Former Google CEO and current chairman, Eric Schmidt, commented on the search market on a trip to Berlin. Schmidt clarified:
“Many people think our main competition is Bing or Yahoo, but, really, our biggest search competitor is Amazon. People don’t think of Amazon as search, but if you are looking for something to buy, you are more often than not looking for it on Amazon.”
While to some of you this may seem dismissive of Bing, it does have merit. Google, to many people, is almost synonymous to the internet. I am sure you know people that will start of their internet session by typing in www.google.com — even if they’re on Chrome and don’t need to!
One place Google does not have this mindshare or market share is ecommerce. Most people will start off their shopping on the internet by visiting www.Amazon.com. Google has tried to compete, but has not been successful. They even have the ‘Shopping’ tab right next to their ‘Web’ option once you have entered a search. If you click ‘Shopping’ you will, however, get a worse experience than on Amazon. This is unlike Google, as they usually put a lot of resources into the markets they want to compete in. Google has further experimented with ‘Google Express’ delivery services in the San Francisco Bay area to tackle ecommerce from a different perspective. While this has been spread to a few more cities, it remains a niche experiment. So while Google talks about Amazon and ecommerce, there has been no clear push to compete.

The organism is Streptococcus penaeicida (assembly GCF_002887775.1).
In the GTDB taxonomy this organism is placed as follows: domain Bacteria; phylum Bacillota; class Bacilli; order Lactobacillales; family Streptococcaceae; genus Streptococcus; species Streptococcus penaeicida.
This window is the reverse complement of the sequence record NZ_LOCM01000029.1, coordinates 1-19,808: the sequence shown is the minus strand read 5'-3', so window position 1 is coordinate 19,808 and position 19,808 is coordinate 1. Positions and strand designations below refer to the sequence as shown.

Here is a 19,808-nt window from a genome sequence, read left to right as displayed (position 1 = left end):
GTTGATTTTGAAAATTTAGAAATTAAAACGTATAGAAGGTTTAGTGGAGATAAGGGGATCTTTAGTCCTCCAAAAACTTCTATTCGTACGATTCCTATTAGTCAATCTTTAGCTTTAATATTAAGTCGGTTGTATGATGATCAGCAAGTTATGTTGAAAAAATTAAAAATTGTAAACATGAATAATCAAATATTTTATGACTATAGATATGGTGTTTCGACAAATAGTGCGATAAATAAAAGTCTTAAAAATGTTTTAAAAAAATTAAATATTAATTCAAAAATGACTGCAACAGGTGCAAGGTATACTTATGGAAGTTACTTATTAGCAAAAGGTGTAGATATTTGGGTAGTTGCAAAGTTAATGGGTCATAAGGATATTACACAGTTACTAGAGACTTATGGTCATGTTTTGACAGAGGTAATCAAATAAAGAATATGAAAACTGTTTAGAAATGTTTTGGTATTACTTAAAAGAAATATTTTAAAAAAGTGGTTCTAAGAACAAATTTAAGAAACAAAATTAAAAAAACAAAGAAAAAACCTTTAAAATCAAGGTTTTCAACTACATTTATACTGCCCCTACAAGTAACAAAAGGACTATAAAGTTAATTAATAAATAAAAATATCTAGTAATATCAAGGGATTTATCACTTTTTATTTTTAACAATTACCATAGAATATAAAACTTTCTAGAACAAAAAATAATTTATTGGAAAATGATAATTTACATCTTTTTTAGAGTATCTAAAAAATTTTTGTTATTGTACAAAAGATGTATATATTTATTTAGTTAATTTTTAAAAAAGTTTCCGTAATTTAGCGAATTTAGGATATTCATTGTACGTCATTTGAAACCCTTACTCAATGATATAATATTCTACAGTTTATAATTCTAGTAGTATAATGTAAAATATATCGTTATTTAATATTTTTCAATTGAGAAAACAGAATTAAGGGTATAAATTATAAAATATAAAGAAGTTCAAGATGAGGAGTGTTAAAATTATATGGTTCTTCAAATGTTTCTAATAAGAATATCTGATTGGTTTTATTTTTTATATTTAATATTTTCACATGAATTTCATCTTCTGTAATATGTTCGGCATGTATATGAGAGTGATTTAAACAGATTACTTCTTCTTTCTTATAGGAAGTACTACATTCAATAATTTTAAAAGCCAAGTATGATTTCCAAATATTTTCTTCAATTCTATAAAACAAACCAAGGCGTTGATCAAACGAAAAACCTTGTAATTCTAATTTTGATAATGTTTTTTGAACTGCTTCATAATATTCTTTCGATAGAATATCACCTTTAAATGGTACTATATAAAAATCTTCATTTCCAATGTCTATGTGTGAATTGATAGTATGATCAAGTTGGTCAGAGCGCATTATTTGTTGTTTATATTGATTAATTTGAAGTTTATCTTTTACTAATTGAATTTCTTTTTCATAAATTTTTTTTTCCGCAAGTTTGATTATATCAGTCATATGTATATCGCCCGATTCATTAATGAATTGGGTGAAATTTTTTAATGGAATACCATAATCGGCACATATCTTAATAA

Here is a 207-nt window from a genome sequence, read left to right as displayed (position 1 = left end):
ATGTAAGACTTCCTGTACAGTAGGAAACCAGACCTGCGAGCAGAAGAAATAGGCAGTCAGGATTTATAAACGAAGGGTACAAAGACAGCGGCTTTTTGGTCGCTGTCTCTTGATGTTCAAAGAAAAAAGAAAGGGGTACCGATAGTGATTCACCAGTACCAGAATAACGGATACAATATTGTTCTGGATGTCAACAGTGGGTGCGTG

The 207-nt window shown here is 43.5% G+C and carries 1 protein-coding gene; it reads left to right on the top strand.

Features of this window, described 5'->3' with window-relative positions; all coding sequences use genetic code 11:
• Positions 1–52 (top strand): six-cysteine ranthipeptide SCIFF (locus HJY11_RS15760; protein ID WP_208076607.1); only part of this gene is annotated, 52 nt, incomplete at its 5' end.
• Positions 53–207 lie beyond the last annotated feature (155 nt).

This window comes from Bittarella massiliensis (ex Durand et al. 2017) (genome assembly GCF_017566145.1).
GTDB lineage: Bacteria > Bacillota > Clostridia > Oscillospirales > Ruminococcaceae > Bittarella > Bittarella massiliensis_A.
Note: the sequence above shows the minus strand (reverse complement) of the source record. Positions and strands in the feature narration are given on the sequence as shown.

And in the ecommerce market it is hard to imagine that Amazon would lose ground to an inferior Google alternative in the immediate future.
With Amazon’s Fire tablets that use Android but instead of Google Play offer Amazon’s own app store (which is available on all Android phones) and much more digital content (again, via Amazon), and their potential of building an ad network, Amazon is probably on a topic of many Google conferences. Amazon is clearly much more of a competitor to Google than most people think.
This is not to say we agree that Bing is not significant competition, especially with integration into Windows. This could just be Eric’s way of continuing to attack Bing’s image — if people hear Google say that Bing is competition, it offers Bing a lot more credibility than implying that Bing is not even in the same league.Further reading: Amazon, Bing, Google, Microsoft